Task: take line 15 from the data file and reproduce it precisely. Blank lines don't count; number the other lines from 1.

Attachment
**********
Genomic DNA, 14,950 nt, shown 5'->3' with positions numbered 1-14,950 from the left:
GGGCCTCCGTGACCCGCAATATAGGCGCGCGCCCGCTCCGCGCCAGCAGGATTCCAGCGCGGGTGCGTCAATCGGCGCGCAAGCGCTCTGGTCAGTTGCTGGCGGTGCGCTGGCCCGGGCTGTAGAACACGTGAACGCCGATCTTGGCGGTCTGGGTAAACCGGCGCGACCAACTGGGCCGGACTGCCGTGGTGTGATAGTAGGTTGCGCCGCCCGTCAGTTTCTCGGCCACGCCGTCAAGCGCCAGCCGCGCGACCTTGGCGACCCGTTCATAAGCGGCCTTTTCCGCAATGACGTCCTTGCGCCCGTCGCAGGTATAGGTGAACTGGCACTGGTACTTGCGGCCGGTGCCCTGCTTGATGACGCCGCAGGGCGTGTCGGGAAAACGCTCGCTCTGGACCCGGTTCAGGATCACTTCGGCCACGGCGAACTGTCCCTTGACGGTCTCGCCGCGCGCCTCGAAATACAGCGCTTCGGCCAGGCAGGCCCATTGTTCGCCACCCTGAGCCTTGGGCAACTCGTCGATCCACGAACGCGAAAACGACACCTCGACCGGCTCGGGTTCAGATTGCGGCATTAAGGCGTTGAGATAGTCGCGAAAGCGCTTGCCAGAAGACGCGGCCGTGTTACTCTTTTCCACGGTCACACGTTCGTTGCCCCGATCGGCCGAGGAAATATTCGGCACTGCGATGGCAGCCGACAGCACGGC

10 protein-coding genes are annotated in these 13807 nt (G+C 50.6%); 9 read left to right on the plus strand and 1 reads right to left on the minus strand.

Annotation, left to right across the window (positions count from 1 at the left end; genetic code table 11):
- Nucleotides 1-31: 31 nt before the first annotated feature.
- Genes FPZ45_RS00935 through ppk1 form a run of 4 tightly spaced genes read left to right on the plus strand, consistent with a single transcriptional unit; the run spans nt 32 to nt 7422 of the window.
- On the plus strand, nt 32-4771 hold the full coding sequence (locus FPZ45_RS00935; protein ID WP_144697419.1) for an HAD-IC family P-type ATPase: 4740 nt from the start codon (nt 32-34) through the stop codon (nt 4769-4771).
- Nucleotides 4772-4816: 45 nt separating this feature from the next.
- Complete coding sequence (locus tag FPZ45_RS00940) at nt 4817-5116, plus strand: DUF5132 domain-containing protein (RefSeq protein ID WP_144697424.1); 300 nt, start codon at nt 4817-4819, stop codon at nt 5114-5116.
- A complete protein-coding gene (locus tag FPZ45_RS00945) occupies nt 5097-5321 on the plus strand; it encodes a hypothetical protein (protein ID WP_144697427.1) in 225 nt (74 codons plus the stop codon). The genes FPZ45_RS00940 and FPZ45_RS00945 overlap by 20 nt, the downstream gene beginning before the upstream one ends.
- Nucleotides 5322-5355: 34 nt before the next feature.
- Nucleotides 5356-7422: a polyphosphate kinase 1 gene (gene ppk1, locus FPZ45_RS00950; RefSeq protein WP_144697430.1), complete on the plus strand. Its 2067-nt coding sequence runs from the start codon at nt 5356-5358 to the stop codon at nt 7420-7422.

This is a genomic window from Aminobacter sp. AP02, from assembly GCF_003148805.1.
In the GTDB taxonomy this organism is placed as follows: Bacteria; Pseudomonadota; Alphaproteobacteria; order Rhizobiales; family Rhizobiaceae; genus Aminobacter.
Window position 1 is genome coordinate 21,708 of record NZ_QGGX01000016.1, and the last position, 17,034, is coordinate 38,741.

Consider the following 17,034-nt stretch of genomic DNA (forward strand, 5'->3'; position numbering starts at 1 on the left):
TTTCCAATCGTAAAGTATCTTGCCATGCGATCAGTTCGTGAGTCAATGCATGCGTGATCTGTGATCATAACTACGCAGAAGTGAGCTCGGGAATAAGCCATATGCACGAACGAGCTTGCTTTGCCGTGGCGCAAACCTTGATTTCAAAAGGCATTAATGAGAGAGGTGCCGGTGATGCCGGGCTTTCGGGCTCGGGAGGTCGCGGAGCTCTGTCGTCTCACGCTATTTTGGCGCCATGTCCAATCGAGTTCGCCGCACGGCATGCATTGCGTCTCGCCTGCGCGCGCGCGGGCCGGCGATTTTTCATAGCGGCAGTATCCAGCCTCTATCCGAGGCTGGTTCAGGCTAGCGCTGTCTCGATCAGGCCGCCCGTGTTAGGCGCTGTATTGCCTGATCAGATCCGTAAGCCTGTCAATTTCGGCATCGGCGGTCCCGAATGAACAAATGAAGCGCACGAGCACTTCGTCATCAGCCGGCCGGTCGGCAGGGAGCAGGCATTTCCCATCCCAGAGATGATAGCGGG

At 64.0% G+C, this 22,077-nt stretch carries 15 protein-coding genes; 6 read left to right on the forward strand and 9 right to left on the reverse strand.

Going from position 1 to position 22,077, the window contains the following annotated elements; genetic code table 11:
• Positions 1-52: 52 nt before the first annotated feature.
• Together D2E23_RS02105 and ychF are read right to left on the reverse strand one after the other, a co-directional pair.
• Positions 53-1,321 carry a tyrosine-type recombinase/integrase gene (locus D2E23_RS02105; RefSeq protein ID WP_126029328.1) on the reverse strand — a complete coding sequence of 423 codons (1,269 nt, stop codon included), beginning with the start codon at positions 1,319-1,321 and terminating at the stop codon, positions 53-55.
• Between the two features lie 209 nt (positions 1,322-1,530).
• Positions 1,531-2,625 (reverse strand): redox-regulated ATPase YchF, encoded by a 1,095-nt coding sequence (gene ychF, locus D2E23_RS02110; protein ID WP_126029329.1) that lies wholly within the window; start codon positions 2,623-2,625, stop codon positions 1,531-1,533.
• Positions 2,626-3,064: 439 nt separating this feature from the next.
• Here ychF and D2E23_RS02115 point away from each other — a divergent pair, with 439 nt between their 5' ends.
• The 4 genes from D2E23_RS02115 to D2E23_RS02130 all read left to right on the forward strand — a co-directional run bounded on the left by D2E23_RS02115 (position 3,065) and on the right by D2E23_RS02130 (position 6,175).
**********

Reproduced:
Window position 1 is genome coordinate 21,708 of record NZ_QGGX01000016.1, and the last position, 17,034, is coordinate 38,741.